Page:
by Christine Sine
Last week I held a zoom conversation with participants in the Spirituality of Gardening online course. I thoroughly enjoy these calls which give all of us an opportunity to review the sessions and learn from each other. This week someone shared about the significance of the dogwood tree. I knew that many plants have been given significance in the Biblical story but must confess that the dogwood is one that I have not previously researched. Not only did the story delight me but it led me on a journey of discovery for other plants that have been given significance in God’s story by missionaries, monks and other followers of Christ who preceded us and I thought that I would share some of these with you.
The legend surrounding the symbolic meaning of a dogwood tree is intrinsically linked to Christianity. It is said that the wood of the dogwood tree is the hardest and that it was chosen to be used in the cross on which Jesus Christ was crucified. Although there are no direct accounts that this is so, it is known that dogwood grew in the areas surrounding Jerusalem during this time period, and it is entirely likely that this wood was used.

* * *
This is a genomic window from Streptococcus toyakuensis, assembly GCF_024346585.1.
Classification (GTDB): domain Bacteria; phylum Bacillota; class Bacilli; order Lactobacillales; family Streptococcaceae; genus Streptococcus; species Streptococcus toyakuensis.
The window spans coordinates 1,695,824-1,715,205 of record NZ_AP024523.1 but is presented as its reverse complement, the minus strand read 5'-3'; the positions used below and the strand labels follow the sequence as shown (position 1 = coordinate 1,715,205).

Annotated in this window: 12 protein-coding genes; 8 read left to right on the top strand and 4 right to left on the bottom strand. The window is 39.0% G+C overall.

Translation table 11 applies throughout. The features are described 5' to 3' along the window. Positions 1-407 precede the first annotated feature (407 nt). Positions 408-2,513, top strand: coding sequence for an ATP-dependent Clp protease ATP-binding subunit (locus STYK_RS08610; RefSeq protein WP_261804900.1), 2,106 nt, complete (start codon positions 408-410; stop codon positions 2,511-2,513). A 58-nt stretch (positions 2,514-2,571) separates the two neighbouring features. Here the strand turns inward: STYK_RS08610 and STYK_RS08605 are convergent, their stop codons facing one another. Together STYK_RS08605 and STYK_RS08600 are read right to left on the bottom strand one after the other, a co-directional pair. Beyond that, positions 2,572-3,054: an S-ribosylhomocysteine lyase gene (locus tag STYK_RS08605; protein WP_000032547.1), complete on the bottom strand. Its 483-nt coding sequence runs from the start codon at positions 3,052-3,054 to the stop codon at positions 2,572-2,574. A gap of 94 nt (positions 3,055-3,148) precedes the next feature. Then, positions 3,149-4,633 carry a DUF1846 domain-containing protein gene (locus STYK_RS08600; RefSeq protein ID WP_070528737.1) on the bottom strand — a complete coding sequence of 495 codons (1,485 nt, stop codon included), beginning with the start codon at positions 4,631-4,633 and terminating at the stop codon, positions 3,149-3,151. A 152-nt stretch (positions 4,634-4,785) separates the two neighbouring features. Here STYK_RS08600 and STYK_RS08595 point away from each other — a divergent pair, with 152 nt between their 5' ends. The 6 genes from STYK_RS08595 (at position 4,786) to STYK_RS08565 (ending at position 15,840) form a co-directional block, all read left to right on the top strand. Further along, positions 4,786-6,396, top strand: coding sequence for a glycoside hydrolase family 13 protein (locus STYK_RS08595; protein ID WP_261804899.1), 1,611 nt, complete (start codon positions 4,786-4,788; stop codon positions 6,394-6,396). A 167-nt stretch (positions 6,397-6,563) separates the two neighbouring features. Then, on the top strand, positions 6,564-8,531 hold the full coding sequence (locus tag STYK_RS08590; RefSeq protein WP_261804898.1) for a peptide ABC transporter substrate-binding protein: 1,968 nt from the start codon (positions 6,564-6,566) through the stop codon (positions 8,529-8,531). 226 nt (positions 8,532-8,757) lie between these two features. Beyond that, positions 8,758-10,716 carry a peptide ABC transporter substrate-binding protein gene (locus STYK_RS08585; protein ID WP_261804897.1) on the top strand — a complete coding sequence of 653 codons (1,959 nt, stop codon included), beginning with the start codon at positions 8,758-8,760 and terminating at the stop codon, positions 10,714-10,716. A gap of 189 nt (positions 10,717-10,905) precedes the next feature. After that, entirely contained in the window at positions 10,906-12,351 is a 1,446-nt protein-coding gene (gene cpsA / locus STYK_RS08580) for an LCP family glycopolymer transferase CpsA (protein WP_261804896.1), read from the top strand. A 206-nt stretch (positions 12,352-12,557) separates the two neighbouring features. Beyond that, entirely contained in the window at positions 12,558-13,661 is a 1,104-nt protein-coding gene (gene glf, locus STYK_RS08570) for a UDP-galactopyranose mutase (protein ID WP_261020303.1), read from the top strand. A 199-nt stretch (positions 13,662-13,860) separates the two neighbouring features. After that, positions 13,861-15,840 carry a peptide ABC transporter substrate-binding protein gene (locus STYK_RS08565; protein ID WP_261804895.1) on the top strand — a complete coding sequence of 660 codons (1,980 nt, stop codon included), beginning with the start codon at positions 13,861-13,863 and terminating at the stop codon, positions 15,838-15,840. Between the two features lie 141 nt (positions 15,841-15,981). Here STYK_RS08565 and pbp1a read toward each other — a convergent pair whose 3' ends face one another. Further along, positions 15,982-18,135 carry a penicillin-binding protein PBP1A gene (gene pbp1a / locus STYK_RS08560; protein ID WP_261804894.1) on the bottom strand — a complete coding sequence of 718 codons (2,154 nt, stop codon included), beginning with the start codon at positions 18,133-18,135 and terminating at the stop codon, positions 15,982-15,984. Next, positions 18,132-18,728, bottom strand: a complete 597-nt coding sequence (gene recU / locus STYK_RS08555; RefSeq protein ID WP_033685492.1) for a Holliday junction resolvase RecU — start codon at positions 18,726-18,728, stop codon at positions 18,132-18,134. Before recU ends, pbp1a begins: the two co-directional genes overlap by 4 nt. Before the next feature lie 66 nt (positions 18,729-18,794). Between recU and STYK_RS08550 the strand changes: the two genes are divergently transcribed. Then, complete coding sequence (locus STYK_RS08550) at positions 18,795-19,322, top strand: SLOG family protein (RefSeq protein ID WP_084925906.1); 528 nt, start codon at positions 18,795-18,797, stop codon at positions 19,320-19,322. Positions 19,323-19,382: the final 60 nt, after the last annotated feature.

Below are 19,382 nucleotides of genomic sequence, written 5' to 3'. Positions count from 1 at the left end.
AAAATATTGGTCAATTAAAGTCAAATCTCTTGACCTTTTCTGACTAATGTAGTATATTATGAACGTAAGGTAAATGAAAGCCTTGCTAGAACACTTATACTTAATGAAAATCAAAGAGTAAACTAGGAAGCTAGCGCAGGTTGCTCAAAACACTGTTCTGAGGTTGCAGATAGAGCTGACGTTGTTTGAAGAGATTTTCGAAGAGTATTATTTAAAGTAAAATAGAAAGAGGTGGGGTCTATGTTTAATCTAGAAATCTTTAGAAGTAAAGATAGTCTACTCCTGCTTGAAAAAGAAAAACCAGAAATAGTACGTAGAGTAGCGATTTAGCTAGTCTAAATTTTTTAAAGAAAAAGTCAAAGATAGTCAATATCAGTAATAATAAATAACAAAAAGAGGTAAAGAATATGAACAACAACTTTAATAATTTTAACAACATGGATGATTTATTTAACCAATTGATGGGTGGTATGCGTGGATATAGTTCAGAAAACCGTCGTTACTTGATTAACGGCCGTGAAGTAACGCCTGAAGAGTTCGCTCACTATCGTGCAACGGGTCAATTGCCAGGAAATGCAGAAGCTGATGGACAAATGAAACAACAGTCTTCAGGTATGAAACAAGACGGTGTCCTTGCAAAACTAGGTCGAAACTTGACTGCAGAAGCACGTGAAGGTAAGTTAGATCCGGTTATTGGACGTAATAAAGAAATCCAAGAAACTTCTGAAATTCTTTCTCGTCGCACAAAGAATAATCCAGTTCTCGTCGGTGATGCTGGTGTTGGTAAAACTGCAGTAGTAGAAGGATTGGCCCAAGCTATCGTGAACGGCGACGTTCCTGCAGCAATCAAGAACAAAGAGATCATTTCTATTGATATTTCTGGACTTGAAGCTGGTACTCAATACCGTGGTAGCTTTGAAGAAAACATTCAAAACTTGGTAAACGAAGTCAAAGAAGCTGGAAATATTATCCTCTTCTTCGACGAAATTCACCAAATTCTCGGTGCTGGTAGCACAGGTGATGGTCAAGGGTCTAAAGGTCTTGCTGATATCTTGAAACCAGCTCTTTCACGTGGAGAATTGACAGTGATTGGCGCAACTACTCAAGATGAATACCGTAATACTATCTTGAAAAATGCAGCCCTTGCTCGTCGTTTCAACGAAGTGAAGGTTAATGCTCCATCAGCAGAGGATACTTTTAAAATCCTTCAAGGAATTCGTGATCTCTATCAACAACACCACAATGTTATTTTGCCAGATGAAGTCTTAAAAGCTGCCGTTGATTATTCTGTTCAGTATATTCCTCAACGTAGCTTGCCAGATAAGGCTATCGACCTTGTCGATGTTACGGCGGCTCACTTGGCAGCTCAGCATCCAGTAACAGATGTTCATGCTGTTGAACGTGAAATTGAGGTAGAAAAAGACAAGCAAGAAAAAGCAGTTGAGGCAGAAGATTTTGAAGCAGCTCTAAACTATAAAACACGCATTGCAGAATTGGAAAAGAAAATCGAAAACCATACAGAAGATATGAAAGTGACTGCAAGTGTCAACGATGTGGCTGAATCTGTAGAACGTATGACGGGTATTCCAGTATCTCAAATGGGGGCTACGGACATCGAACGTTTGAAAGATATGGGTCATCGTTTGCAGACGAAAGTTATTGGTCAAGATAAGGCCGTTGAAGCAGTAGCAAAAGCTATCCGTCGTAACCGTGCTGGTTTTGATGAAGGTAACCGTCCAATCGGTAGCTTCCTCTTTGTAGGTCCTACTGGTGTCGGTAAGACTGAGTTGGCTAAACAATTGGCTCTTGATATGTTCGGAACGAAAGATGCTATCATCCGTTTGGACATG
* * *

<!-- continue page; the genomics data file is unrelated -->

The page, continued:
Growth of the Dogwood Tree
The legend of the tree continues that because it was used as part of the cross, God cursed the dogwood forever after. Due to this supposed curse, the growth pattern of the dogwood tree is said to be stunted and twisted. Once again, there is no real historic fact to back this up, and there are no notes that show whether or not that the dogwood tree used to grow taller before the crucifixion. However, the tree does now have a growth pattern that is very twisted and short.
The legend of the dogwood tree also extends to its flowers. Typically, the blossoms are four petaled with two long petals and two short petals, forming the shape of the sign of the cross. The flowers are typically white or pink with dark edging at the tips meant to signify the nails of the cross. The center of the blossom can be described as a crown of thorns and is also typically of a darker color than the rest of the blossom.